Obamacare’s rollout and the legislation itself is a hot issue. President Obama’s promise that we could keep our insurance and our doctors are proving to be false. A primary problem is that young people are not incentivized to sign up because it is not in their economic self-interest to do so.
For Obamacare to be fiscally viable, it counts on young and healthy people to sign up, which they count on to finance health care for the elderly. Since they are not signing up, premium prices will rise. According to National Policy Analysis, young people from the ages of 18 to 34 who do not have children and a steady income, benefit more from not signing up. It makes more sense for them to just pay the $95 or the 1 percent of their income penalty.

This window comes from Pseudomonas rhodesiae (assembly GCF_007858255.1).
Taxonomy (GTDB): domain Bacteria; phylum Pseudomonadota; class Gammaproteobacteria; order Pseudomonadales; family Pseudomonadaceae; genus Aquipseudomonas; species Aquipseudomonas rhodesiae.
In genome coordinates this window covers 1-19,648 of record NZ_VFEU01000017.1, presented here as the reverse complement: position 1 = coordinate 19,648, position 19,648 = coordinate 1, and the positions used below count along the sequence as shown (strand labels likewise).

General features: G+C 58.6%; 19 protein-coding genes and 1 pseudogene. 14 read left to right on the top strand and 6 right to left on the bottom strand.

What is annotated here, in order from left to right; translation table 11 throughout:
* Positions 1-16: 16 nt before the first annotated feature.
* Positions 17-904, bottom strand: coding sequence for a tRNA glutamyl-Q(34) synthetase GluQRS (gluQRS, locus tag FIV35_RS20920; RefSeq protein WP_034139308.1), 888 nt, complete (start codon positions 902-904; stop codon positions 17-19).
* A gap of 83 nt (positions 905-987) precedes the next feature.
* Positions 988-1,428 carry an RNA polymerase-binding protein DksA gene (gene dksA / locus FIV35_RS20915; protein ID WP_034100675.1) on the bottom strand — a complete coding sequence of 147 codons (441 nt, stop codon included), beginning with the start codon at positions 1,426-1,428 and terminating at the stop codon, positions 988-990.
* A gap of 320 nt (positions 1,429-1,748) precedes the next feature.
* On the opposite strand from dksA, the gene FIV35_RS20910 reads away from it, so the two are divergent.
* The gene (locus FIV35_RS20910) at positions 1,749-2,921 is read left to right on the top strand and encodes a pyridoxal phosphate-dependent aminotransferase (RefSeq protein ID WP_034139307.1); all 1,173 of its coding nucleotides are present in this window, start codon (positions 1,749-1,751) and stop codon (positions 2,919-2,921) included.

Many young people can stay on their parents’ insurance until they are 26. Why would they voluntarily choose to forfeit that and instead pay a high premium when they can least afford it? This assumption by Obamacare policy makers defies logic and human nature.
Obamacare is not structured to entice the young to sign up for it and therefore is not financially sustainable. In order to make it viable, incentives need to be tweaked. Policy makers need to make dropping the security of their parents’ insurance plan worth it to the young. In addition, most young people would rather pay the penalty than sign up for Obamacare. Due to the poor incentive structure, I believe Obamacare will not remain in its current form and will most likely implode. In a democracy it is up to us to let our representatives know how we feel about policies. If we do nothing we have no right to complain.